Self-medication behavior with antibiotics: a national cross-sectional survey in Sri Lanka

Shukry Zawahir*, Sarath Lekamwasam, Kjell H. Halvorsen, Grenville Rose, Parisa Aslani

*Corresponding author for this work

Research output: Contribution to journalArticlepeer-review

14 Citations (Scopus)

Abstract

BACKGROUND: Antibiotic self-medication is common in low- and middle-income countries. This study aimed to evaluate the Sri Lankan public's knowledge about and attitudes toward antibiotic use and self-medication, and factors associated with self-medication.

METHODS: A national cross-sectional, interviewer-administered, survey of a random household sample (N = 1100) was conducted. Factor analysis of the attitudinal items was conducted to investigate the factors associated with antibiotic self-medication.

RESULTS: A response rate of ninety-one percent (n = 998) responded. Knowledge about antibiotics was poor (mean = 12.5; SD = 3.5; (scale 0-27)). Half had previously used an antibiotic once in the past three months. About 11% (108/998) had self-medicated the last time they took antibiotics; mostly obtained from a pharmacy (82%; 89/108). Three attitudinal factors were obtained, explaining 56.1% of the variance. Respondents were less likely to self-medicate if they did not support ease of access to antibiotics from pharmacies ( p< 0.001) and situational use of antibiotics ( p= 0.001); supported appropriate use of antibiotics ( p= 0.003); and had greater knowledge about prescription requirements for antibiotics ( p= 0.004).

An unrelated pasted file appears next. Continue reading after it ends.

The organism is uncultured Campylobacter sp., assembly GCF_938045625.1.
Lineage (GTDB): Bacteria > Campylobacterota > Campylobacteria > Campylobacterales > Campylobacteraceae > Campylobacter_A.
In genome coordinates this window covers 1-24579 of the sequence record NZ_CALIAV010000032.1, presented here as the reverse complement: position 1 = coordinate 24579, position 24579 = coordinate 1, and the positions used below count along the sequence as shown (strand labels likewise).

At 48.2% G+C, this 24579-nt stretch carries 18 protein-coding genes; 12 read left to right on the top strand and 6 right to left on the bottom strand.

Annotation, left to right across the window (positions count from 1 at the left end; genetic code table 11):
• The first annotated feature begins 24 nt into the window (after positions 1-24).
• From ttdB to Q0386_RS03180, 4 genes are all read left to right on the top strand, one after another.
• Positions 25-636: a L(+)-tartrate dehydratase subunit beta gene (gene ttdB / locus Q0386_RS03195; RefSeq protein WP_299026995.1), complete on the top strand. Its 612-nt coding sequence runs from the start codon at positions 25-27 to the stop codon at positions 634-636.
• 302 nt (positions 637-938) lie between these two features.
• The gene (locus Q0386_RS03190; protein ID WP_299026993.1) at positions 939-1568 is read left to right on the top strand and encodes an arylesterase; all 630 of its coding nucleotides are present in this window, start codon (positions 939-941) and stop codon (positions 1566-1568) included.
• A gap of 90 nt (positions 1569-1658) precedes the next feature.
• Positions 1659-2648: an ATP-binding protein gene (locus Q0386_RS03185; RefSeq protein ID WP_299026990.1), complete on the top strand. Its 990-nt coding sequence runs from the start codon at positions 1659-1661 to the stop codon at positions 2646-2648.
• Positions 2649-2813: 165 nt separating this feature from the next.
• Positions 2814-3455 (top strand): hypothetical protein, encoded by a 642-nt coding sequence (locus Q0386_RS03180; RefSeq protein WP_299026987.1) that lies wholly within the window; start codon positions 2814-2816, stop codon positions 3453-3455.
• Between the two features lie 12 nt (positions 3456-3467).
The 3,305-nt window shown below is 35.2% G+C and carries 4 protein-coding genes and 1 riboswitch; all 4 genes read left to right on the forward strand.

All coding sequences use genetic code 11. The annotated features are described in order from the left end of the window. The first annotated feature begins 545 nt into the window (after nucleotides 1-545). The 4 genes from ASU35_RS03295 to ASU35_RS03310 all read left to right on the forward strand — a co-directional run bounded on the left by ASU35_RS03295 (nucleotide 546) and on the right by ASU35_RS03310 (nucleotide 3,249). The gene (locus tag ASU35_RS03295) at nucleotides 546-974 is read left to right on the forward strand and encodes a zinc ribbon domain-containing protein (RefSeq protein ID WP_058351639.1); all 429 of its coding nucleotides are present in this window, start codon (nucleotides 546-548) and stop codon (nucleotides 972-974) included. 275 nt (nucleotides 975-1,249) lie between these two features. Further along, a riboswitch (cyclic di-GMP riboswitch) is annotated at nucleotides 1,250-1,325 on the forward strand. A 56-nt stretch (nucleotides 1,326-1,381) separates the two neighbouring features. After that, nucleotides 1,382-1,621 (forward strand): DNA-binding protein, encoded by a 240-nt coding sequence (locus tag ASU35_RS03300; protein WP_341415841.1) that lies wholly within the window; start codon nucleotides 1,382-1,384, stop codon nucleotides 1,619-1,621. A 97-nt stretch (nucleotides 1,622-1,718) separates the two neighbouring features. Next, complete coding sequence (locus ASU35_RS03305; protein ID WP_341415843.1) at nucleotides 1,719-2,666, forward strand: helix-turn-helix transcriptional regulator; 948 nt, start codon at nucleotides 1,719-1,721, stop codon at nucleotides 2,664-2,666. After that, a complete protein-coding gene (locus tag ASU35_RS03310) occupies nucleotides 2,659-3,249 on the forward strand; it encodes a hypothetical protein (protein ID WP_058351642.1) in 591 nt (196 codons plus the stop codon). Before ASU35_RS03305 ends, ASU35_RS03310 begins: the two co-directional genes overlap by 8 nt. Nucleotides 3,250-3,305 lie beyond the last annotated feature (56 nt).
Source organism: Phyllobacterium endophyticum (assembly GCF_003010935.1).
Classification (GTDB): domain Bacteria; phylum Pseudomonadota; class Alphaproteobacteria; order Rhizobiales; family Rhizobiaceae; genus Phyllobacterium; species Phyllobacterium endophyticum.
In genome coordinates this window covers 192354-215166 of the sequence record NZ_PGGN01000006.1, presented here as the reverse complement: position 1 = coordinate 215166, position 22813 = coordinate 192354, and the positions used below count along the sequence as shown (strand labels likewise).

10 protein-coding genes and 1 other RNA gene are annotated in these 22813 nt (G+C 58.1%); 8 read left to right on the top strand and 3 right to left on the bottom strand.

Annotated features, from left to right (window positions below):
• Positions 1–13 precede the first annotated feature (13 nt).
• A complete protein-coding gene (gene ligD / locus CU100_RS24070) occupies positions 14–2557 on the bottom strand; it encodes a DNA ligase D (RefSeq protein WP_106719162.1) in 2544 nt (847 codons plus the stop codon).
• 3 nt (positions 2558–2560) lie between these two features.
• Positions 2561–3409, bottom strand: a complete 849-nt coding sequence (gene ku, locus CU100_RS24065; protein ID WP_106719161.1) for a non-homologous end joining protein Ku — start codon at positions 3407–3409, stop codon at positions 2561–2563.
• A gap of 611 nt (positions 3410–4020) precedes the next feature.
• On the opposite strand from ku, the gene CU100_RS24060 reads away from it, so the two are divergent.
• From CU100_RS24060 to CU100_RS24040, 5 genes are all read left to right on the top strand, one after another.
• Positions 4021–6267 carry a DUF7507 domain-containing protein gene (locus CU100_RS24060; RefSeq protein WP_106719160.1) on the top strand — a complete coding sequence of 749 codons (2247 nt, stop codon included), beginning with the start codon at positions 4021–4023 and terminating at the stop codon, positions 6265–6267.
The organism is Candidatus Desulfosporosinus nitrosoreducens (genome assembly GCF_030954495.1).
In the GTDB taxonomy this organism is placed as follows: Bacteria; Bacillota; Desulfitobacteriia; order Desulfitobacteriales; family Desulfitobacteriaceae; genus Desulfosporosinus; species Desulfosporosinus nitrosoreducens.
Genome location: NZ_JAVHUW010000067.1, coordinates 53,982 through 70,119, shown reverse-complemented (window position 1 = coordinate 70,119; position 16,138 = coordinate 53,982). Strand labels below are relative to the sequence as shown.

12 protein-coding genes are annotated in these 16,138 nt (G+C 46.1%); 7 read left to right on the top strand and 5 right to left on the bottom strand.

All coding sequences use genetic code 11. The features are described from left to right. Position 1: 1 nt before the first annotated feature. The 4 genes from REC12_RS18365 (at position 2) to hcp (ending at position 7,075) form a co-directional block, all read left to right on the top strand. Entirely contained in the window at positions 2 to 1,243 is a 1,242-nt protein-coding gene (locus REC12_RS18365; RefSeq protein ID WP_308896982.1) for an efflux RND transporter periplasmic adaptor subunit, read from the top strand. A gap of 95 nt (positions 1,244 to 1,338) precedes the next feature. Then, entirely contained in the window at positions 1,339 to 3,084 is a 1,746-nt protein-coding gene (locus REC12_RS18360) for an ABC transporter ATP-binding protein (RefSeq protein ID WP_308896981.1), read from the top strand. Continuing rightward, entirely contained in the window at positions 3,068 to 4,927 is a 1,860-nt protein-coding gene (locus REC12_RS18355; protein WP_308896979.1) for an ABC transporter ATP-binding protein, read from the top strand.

CONCLUSION: There is limited knowledge about, and a high rate of self-medication with antibiotics.Factors contributing to self-medication could be addressed with appropriate public education campaigns, and policy changes.

Original languageEnglish
Pages (from-to)1341-1351
Number of pages11
JournalExpert Review of Anti-Infective Therapy
Volume19
Issue number10
DOIs
Publication statusPublished - 3 Oct 2021
Externally publishedYes

Keywords

  • antibiotic resistance
  • antibiotics
  • attitudes
  • general public
  • knowledge
  • quantitative study
  • self-medication
  • Sri Lanka
  • survey

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